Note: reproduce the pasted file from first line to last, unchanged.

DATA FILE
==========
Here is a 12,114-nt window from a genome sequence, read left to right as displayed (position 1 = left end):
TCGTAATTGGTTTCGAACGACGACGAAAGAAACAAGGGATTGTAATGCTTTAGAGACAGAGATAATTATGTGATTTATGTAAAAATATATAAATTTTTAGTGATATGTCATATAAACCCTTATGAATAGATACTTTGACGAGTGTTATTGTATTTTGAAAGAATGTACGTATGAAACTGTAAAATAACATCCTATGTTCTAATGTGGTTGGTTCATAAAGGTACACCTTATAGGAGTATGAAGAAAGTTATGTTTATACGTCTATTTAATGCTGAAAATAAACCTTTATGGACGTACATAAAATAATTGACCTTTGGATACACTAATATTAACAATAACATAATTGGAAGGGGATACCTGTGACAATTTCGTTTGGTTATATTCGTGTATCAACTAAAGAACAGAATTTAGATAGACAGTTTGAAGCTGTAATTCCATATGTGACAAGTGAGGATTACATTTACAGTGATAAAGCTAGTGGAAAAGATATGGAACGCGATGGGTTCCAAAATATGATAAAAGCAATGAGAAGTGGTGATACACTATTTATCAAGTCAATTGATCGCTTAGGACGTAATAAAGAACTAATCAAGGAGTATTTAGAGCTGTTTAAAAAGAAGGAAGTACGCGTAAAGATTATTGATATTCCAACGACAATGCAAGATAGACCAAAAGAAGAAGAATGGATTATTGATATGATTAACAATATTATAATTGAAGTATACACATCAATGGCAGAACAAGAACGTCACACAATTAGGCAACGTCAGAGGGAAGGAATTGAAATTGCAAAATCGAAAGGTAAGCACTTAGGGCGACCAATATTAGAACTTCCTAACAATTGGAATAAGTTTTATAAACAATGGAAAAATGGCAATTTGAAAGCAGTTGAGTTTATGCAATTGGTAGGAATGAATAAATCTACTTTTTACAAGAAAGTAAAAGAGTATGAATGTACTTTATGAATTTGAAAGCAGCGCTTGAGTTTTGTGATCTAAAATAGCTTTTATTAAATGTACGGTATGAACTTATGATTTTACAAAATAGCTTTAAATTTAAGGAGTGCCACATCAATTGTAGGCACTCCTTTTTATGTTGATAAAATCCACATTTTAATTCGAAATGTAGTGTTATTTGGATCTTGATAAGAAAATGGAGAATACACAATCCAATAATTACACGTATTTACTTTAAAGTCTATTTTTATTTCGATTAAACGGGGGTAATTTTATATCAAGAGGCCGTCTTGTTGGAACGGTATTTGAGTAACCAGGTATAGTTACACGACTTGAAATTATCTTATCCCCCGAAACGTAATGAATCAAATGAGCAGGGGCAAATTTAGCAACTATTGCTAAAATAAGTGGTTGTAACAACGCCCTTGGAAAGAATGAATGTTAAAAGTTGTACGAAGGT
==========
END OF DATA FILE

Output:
Here is a 12,114-nt window from a genome sequence, read left to right as displayed (position 1 = left end):
TCGTAATTGGTTTCGAACGACGACGAAAGAAACAAGGGATTGTAATGCTTTAGAGACAGAGATAATTATGTGATTTATGTAAAAATATATAAATTTTTAGTGATATGTCATATAAACCCTTATGAATAGATACTTTGACGAGTGTTATTGTATTTTGAAAGAATGTACGTATGAAACTGTAAAATAACATCCTATGTTCTAATGTGGTTGGTTCATAAAGGTACACCTTATAGGAGTATGAAGAAAGTTATGTTTATACGTCTATTTAATGCTGAAAATAAACCTTTATGGACGTACATAAAATAATTGACCTTTGGATACACTAATATTAACAATAACATAATTGGAAGGGGATACCTGTGACAATTTCGTTTGGTTATATTCGTGTATCAACTAAAGAACAGAATTTAGATAGACAGTTTGAAGCTGTAATTCCATATGTGACAAGTGAGGATTACATTTACAGTGATAAAGCTAGTGGAAAAGATATGGAACGCGATGGGTTCCAAAATATGATAAAAGCAATGAGAAGTGGTGATACACTATTTATCAAGTCAATTGATCGCTTAGGACGTAATAAAGAACTAATCAAGGAGTATTTAGAGCTGTTTAAAAAGAAGGAAGTACGCGTAAAGATTATTGATATTCCAACGACAATGCAAGATAGACCAAAAGAAGAAGAATGGATTATTGATATGATTAACAATATTATAATTGAAGTATACACATCAATGGCAGAACAAGAACGTCACACAATTAGGCAACGTCAGAGGGAAGGAATTGAAATTGCAAAATCGAAAGGTAAGCACTTAGGGCGACCAATATTAGAACTTCCTAACAATTGGAATAAGTTTTATAAACAATGGAAAAATGGCAATTTGAAAGCAGTTGAGTTTATGCAATTGGTAGGAATGAATAAATCTACTTTTTACAAGAAAGTAAAAGAGTATGAATGTACTTTATGAATTTGAAAGCAGCGCTTGAGTTTTGTGATCTAAAATAGCTTTTATTAAATGTACGGTATGAACTTATGATTTTACAAAATAGCTTTAAATTTAAGGAGTGCCACATCAATTGTAGGCACTCCTTTTTATGTTGATAAAATCCACATTTTAATTCGAAATGTAGTGTTATTTGGATCTTGATAAGAAAATGGAGAATACACAATCCAATAATTACACGTATTTACTTTAAAGTCTATTTTTATTTCGATTAAACGGGGGTAATTTTATATCAAGAGGCCGTCTTGTTGGAACGGTATTTGAGTAACCAGGTATAGTTACACGACTTGAAATTATCTTATCCCCCGAAACGTAATGAATCAAATGAGCAGGGGCAAATTTAGCAACTATTGCTAAAATAAGTGGTTGTAACAACGCCCTTGGAAAGAATGAATGTTAAAAGTTGTACGAAGGT